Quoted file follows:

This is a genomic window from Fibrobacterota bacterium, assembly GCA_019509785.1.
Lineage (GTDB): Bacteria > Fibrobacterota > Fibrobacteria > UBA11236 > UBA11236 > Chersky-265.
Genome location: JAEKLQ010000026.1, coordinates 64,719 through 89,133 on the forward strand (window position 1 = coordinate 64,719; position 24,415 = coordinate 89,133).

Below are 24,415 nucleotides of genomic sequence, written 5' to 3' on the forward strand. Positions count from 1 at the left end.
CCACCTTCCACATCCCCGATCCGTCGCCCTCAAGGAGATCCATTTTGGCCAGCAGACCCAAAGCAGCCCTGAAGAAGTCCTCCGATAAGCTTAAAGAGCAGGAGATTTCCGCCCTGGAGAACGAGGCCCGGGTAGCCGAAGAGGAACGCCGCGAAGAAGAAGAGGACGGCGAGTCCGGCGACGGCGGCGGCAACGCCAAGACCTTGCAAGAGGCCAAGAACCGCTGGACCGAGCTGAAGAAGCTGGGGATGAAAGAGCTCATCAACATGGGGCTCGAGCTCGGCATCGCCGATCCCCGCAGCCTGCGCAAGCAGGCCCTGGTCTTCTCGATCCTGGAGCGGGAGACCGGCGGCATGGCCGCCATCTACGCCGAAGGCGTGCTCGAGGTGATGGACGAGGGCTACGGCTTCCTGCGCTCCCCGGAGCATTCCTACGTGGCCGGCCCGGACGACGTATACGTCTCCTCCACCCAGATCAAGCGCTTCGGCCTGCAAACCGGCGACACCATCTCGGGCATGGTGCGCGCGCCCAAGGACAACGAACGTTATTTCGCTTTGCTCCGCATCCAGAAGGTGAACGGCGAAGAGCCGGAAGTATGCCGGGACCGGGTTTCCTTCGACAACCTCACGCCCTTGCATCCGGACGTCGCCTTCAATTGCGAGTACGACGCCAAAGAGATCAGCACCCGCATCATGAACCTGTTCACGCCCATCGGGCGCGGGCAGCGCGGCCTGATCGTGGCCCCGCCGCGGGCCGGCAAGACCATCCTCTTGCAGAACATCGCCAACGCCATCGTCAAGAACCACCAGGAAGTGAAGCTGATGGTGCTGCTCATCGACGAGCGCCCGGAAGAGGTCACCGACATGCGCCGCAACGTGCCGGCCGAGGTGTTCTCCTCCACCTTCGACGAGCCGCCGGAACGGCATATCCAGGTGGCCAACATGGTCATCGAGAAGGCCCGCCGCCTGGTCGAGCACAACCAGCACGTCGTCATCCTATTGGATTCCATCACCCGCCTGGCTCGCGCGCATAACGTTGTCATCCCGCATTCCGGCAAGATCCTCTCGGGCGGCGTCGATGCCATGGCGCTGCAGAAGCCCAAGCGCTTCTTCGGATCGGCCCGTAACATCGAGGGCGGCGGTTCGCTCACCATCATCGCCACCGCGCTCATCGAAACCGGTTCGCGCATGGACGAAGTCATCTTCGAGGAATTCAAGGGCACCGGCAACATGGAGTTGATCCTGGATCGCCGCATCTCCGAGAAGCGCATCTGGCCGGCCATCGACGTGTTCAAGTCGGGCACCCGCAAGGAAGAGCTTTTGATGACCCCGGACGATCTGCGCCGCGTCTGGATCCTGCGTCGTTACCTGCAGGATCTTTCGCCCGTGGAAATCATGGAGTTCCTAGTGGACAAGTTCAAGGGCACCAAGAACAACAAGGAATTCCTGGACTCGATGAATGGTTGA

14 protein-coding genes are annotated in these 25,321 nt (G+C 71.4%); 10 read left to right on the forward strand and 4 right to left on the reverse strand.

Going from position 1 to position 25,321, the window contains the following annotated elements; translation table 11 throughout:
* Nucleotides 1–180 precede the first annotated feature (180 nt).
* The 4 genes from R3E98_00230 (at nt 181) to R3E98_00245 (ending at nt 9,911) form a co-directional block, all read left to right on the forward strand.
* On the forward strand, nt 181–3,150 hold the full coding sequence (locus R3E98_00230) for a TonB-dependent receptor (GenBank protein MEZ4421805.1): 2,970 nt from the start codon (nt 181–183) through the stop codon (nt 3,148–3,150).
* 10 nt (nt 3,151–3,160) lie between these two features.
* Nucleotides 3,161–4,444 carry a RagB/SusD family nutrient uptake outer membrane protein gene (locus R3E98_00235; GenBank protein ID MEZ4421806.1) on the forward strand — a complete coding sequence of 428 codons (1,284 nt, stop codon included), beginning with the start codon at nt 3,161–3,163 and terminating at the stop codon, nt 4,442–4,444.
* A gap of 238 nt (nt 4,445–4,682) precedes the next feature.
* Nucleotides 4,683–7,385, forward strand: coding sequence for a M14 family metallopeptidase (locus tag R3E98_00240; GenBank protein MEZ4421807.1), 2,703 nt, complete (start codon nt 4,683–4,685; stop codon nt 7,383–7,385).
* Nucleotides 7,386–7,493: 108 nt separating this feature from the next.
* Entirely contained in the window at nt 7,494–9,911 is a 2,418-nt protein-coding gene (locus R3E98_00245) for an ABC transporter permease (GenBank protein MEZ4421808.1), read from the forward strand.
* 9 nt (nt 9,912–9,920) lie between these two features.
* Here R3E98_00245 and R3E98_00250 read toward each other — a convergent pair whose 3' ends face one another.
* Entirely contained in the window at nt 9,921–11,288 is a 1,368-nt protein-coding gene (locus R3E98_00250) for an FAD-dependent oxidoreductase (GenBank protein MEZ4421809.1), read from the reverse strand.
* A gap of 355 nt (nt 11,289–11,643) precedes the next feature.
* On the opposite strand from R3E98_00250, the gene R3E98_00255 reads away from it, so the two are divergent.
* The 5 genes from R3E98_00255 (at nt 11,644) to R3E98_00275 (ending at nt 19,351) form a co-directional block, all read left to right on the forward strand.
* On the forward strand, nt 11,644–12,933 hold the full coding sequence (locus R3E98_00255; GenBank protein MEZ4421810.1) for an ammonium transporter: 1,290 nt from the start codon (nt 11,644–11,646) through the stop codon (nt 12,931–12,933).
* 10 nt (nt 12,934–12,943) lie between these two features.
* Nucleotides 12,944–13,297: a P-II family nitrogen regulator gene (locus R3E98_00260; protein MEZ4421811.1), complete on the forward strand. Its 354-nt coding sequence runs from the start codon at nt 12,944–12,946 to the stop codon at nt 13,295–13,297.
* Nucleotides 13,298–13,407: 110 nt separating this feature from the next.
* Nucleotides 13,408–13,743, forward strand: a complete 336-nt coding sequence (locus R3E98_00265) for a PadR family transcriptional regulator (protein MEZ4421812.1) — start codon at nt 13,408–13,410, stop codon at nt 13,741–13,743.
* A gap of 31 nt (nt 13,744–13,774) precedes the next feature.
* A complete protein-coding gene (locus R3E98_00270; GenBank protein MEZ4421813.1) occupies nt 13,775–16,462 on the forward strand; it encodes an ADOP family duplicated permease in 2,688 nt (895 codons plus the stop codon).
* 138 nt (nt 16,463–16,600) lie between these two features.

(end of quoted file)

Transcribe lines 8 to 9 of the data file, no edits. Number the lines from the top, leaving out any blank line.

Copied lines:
* Nucleotides 1–180 precede the first annotated feature (180 nt).
* The 4 genes from R3E98_00230 (at nt 181) to R3E98_00245 (ending at nt 9,911) form a co-directional block, all read left to right on the forward strand.